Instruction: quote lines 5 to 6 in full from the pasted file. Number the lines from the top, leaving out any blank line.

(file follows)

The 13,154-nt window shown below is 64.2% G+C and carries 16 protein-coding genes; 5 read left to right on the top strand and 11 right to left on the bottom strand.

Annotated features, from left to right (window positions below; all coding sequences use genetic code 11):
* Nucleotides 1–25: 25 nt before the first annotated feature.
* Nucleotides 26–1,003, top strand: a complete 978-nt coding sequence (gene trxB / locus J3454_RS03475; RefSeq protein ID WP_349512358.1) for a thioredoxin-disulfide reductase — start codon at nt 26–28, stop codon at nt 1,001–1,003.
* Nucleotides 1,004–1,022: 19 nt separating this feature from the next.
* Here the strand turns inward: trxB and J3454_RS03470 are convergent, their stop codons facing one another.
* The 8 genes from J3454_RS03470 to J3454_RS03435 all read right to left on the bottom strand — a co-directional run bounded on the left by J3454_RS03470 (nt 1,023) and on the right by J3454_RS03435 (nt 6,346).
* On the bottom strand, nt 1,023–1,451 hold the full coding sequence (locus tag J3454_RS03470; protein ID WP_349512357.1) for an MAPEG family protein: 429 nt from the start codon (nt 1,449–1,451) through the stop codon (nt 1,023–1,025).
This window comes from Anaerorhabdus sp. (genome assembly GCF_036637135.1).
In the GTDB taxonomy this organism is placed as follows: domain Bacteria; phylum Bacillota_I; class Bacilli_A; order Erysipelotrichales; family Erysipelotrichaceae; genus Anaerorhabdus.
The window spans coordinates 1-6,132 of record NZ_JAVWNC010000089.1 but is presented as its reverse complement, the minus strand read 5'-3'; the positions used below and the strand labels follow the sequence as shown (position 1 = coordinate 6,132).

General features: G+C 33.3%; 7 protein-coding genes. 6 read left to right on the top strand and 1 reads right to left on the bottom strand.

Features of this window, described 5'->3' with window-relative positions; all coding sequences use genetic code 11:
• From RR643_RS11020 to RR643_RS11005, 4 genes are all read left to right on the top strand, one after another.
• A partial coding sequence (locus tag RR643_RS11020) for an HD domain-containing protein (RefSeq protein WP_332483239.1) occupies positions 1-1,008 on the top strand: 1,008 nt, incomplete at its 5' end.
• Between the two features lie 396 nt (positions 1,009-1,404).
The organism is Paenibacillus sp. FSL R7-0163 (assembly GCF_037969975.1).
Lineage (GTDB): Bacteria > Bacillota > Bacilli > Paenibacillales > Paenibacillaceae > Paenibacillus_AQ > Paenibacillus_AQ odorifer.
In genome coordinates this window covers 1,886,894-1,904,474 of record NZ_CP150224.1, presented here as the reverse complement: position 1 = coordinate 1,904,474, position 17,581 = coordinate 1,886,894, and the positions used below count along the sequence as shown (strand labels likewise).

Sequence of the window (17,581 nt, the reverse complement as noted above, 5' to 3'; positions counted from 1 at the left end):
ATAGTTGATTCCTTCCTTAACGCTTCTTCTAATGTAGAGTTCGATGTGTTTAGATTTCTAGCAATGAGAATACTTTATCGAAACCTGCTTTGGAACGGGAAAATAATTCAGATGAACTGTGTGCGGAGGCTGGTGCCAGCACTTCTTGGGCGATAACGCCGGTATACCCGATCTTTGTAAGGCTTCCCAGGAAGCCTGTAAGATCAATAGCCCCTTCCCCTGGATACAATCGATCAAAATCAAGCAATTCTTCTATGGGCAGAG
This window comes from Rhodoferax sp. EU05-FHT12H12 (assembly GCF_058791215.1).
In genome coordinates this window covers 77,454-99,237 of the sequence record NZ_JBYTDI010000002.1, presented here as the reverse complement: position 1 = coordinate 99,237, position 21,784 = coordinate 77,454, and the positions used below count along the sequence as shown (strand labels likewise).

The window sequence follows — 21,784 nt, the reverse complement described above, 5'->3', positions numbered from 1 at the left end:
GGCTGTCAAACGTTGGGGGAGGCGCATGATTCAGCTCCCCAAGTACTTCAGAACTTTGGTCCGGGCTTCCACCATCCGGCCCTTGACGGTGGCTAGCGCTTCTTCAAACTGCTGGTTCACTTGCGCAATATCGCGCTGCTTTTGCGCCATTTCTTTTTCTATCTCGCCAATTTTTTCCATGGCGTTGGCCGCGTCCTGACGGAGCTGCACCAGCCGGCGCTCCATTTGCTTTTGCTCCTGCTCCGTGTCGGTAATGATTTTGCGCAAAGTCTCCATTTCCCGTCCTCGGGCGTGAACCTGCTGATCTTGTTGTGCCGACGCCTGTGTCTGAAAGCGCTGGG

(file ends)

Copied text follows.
* Nucleotides 1,004–1,022: 19 nt separating this feature from the next.
* Here the strand turns inward: trxB and J3454_RS03470 are convergent, their stop codons facing one another.